Comparative Theology and the Problem of Religious Rivalry
Hugh Nicholson argues that all theological discourse — even the most sublime, edifying, and “spiritual” — is shot through with polemical elements. Liberal theologies, from the Chinese fulfillment theology of the nineteenth century to the pluralist theology of the twentieth, have assumed that religious writings attain spiritual truth and sublimity despite any polemical elements they might contain. Through his analysis and comparison of the Christian mythical theologian Meister Eckhart and his Hindu counterpart Sankara, Nicholson arrives at a very different conclusion. Polemical elements may in fact constitute the creative source of the expressive power of religious discourses. Wayne Proudfoot has argued that mystical discourses embody a set of rules that repel any determinate understanding of the ineffable object or experience they purport to describe. In Comparative Theology and the Problem of Religious Rivalry, Nicholson suggests that this principle of negotiation is connected, perhaps through a process of abstraction and sublimation, with the need to distinguish oneself from one’s intra- and/or inter-religious adversaries. Nicholson proposes a new model of comparative theology that recognizes and confronts one of the most urgent cultural and political issues of our time: namely, the “return of the political” in the form of antisecular and fundamentalist movements around the world. This model acknowledges the ineradicable nature of an oppositional dimension of religious discourse, while honoring and even advancing the liberal project of curtailing intolerance and prejudice in the sphere of religion.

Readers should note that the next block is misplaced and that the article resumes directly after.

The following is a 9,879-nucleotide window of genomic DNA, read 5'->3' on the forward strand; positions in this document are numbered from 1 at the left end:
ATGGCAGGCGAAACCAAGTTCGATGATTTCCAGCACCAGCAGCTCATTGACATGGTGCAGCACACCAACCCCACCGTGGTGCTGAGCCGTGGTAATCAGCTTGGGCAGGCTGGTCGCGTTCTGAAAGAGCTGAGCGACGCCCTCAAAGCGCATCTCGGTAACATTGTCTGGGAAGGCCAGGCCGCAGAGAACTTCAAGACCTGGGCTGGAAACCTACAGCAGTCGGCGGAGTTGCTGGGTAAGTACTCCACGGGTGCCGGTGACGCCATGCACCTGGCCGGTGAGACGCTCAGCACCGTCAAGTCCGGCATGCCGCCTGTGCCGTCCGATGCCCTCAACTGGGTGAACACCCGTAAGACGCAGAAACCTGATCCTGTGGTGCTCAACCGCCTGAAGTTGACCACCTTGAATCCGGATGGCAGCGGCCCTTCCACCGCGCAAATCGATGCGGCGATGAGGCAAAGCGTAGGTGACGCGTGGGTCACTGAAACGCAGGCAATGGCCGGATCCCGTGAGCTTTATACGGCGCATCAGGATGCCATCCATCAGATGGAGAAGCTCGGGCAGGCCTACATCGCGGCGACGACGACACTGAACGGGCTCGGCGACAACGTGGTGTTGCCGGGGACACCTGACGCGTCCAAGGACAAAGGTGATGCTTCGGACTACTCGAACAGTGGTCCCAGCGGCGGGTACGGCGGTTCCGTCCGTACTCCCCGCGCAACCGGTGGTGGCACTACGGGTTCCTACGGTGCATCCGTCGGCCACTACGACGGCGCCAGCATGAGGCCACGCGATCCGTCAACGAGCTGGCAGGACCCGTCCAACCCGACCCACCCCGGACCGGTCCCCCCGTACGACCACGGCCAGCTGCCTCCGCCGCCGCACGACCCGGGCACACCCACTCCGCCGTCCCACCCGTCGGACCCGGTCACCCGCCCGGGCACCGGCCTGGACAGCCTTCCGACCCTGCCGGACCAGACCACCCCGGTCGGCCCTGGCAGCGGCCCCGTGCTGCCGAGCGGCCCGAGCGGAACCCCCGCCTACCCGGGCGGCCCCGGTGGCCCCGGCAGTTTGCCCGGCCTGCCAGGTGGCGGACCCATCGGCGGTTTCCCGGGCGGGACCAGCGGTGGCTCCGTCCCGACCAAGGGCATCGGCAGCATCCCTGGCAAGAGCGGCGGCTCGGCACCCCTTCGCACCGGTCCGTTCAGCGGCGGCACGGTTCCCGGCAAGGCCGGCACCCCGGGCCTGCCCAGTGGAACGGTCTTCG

Published: July 2011
Series: Reflection & Theory in the Study of Religion